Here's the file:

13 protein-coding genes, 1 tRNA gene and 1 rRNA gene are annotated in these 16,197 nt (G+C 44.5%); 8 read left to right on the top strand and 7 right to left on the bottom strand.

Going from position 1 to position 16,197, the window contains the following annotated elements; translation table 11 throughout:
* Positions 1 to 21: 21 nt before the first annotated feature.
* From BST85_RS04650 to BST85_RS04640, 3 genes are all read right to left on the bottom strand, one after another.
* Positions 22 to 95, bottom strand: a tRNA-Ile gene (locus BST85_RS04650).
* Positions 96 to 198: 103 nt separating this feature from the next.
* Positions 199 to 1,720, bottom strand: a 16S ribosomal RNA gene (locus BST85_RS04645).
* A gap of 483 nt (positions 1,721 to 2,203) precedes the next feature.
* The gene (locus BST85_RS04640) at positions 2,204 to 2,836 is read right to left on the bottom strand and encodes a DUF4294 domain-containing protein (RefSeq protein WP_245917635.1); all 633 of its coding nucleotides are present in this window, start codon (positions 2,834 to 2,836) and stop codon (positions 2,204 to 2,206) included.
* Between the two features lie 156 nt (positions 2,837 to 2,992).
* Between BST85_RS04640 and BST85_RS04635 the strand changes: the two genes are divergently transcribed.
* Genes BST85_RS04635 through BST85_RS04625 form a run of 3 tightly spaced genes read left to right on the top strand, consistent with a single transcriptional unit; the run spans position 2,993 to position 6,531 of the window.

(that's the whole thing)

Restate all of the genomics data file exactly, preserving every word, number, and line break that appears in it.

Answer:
13 protein-coding genes, 1 tRNA gene and 1 rRNA gene are annotated in these 16,197 nt (G+C 44.5%); 8 read left to right on the top strand and 7 right to left on the bottom strand.

Going from position 1 to position 16,197, the window contains the following annotated elements; translation table 11 throughout:
* Positions 1 to 21: 21 nt before the first annotated feature.
* From BST85_RS04650 to BST85_RS04640, 3 genes are all read right to left on the bottom strand, one after another.
* Positions 22 to 95, bottom strand: a tRNA-Ile gene (locus BST85_RS04650).
* Positions 96 to 198: 103 nt separating this feature from the next.
* Positions 199 to 1,720, bottom strand: a 16S ribosomal RNA gene (locus BST85_RS04645).
* A gap of 483 nt (positions 1,721 to 2,203) precedes the next feature.
* The gene (locus BST85_RS04640) at positions 2,204 to 2,836 is read right to left on the bottom strand and encodes a DUF4294 domain-containing protein (RefSeq protein WP_245917635.1); all 633 of its coding nucleotides are present in this window, start codon (positions 2,834 to 2,836) and stop codon (positions 2,204 to 2,206) included.
* Between the two features lie 156 nt (positions 2,837 to 2,992).
* Between BST85_RS04640 and BST85_RS04635 the strand changes: the two genes are divergently transcribed.
* Genes BST85_RS04635 through BST85_RS04625 form a run of 3 tightly spaced genes read left to right on the top strand, consistent with a single transcriptional unit; the run spans position 2,993 to position 6,531 of the window.